“The trade data make it clear that over the past 15 years, the value of U.S. agricultural exports has expanded dramatically with our three largest agricultural trading partners: China, Canada and Mexico. While a few lingering trade barriers among these countries remain in place, most have been dramatically lowered over the last 15 years, helping facilitate this substantial increase in trade. Where trade deficits for agricultural products occur with Canada and Mexico, they are small relative to the total value of agricultural trade, can largely be attributed to the rise in the value of the U.S. dollar, and the drop in the price of some of our key exports. The real threat to agricultural exports now comes from rising trade tensions with all three of these countries who are our largest agricultural markets.”
“In response to the administration’s tariffs on selected products, especially steel and aluminum, China, Canada and Mexico have announced increased tariffs on a range of goods produced in the U.S. The European Union will also respond to increased U.S. tariffs.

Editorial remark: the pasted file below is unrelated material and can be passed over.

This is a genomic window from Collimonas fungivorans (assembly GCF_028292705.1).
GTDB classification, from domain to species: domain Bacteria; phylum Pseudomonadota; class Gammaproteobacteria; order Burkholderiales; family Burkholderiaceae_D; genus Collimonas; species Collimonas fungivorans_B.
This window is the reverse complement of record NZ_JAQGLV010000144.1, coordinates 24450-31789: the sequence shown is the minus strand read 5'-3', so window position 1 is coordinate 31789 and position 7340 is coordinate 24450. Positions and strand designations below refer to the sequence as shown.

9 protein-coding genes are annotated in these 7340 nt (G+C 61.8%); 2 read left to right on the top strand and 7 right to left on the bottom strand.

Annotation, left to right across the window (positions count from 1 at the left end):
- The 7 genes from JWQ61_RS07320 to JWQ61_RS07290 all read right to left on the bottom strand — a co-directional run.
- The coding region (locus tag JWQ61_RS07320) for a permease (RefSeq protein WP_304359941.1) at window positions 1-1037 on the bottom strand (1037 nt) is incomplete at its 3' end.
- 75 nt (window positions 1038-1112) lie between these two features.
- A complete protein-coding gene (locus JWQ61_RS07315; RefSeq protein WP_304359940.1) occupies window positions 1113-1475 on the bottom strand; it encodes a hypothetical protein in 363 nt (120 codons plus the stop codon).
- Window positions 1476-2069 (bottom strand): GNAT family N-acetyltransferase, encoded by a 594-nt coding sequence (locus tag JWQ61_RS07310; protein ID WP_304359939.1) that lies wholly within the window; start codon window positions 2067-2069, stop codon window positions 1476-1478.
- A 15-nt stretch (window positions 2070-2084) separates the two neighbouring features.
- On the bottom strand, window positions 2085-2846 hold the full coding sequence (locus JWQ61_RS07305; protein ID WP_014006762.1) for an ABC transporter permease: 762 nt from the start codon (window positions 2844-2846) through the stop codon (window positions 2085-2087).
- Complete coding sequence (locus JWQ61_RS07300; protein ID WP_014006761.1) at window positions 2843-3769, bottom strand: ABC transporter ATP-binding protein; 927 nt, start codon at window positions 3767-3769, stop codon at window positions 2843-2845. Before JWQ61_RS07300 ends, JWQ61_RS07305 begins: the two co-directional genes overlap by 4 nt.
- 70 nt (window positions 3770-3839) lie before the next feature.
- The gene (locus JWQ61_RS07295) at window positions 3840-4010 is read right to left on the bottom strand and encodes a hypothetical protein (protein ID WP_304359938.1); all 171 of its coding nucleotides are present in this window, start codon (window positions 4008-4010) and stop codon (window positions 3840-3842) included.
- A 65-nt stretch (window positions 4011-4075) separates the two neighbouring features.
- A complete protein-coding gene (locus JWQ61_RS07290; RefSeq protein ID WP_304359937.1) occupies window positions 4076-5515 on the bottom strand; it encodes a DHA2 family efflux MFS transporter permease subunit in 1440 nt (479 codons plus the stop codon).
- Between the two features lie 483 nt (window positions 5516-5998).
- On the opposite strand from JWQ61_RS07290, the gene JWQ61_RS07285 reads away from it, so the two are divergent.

“Farm products and products processed from agricultural commodities, such as wine and whiskey, have been singled out. As things currently stand, with the exception of pork and sorghum, the impacts should be manageable.
“However, if the situation deteriorates, and a full-scale trade war breaks out, the farm sector could fall into a full-blown depression. The farm sector has slowly been recovering from a period of low prices and incomes during the mid-2010s, and the current dispute and concerns about a widening trade war has added uncertainty in agricultural markets.”
William Knudson, Michigan State University
Full article can be found here